Compiled in 1984 as decided by the 1982 UN General Assembly Resolution 37/84, and having been researched and produced by a cross-cultural seven-person steering group including and chaired by ex-French PM Edgar Faure, the book gives a comprehensive and concise history on the discussion of mechanisms to release resources spent on the military for development, as the issue has been discussed in the UN since the mid 50's. It adequately explores in sufficient detail the various aspects of such discussions and the many points that need to be ironed out before any distinct 'relationship between disarmament and development' (RDD) can be agreed upon for subsequent institutionalisation. The publication is a must for anyone interested in the link between disarmament and development.

The history of these discussions is one full of stops and starts, as way back in 1955 the French Prime Minister Edgar Faure tabled a plan at a meeting of the UN Disarmament Commission4, proposing the "progressive reduction of military expenditures and the potential reallocation of the resources thus released to tasks of 'development' and 'mutual assistance' in order to improve the standard of living of the developing countries" 5. He also proposed establishing a uniform definition of what 'military expenditure' is and a standardised terminology of the items that 'take up' the military budget of each country. Ambitious as it was for the time it was followed in 1956 by a Soviet Union plan for the creation of a UN fund to assist developing countries, financed by military budget restrictions. A similar proposal was made by the Soviets in 1958 outlining 10-15% reductions of the military budgets of the Soviet Union, UK, France and the US with a part of those reductions to be allocated to the fund. Neither France's nor the Soviets' proposals made any impact at the time. This may have been something to do with the cold war, or related concerns about 'trust' in the Security Council at the time, but to focus on the 'political motives' behind such moves might blind one to the deeper significance of the humanitarian breakthrough's, which however modest, these essentially military considerations demonstrate.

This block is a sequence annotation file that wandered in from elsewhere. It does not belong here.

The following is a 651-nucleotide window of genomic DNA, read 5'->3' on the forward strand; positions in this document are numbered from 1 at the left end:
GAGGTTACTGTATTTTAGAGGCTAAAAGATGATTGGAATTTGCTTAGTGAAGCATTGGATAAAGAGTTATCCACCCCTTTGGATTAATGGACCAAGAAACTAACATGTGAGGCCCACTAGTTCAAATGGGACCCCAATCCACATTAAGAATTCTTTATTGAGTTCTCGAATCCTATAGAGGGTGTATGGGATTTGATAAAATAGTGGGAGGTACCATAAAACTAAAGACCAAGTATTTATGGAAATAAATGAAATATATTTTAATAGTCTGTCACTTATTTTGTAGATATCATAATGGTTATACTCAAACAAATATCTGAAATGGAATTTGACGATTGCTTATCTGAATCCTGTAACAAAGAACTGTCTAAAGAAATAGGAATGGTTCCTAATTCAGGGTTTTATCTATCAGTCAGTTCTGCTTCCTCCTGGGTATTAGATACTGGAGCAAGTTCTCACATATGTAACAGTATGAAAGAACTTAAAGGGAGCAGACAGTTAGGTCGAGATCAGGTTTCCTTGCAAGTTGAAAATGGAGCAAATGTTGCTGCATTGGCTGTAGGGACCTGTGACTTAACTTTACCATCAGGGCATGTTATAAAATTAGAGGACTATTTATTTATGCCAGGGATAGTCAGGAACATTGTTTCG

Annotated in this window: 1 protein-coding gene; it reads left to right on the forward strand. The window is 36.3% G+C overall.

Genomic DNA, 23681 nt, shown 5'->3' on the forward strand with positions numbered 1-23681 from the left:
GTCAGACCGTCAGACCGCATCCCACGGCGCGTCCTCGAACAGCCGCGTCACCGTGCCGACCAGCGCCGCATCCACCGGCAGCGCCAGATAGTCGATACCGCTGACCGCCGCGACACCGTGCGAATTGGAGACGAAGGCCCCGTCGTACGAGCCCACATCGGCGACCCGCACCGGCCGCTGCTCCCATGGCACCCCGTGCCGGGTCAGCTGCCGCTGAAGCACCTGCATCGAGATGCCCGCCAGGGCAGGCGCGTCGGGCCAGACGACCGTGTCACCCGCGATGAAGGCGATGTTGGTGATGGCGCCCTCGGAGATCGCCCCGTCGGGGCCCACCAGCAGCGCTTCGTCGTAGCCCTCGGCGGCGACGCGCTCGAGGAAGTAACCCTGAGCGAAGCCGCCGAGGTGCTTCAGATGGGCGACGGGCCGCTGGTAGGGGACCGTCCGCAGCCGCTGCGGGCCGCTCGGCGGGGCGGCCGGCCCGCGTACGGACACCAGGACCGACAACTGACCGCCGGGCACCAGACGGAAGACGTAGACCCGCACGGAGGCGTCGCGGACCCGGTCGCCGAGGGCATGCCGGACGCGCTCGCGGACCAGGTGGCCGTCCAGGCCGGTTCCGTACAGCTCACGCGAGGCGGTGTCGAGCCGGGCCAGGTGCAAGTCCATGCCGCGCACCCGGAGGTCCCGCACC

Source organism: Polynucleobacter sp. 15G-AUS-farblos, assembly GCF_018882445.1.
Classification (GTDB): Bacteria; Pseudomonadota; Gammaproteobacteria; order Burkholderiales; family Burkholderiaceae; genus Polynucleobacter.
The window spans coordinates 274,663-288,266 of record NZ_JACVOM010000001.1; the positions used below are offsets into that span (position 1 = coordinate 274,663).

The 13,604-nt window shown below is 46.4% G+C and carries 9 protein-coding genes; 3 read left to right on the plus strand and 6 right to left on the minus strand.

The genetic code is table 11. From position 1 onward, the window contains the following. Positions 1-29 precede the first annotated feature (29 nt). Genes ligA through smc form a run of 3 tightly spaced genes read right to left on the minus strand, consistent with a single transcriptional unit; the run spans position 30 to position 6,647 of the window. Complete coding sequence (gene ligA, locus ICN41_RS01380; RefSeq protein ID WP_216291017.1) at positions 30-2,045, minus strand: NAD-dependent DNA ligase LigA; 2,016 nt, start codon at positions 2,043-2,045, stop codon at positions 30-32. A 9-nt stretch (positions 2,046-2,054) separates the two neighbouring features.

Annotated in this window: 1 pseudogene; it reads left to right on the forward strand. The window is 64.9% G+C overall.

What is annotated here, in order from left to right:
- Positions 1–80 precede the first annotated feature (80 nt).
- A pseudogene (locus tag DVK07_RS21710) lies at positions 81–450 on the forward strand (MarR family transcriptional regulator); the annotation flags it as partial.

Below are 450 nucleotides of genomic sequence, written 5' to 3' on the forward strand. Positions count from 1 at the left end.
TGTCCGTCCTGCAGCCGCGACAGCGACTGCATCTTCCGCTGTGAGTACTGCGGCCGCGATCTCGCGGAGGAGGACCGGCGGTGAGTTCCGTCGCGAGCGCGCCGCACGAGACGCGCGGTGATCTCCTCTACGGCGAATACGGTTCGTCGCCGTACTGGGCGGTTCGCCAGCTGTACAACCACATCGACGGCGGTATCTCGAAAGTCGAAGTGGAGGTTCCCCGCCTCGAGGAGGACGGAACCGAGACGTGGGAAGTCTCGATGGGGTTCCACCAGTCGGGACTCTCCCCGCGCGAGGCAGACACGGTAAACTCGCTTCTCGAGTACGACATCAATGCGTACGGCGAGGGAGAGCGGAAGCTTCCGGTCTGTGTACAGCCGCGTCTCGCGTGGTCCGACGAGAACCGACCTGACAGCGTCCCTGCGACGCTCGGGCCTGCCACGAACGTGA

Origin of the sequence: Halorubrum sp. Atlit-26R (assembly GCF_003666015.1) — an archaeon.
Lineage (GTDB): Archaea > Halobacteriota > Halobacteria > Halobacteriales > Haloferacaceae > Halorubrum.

In 1964 Brazil submitted to the Conference of the Committee on Disarmament plans for the creation of an "industrial conversion and economic development fund" 6 enabled and maintained by a pro-rata contribution of 20% of global military spending, yet this went no further than the Conference itself.

Still ambitious and undeterred, the Soviet Union came back in 1973 with the proposal of a 10% reduction of the P-5's (permanent five members of the Security Council) military budgets, with 10% those reductions going to assisting developing countries. Plans were under way to set up a special committee to "distribute the resources" 7 on top of existing flows of Official Development Aid. The General Assembly in 1973 even adopted this proposal as Resolution 3093.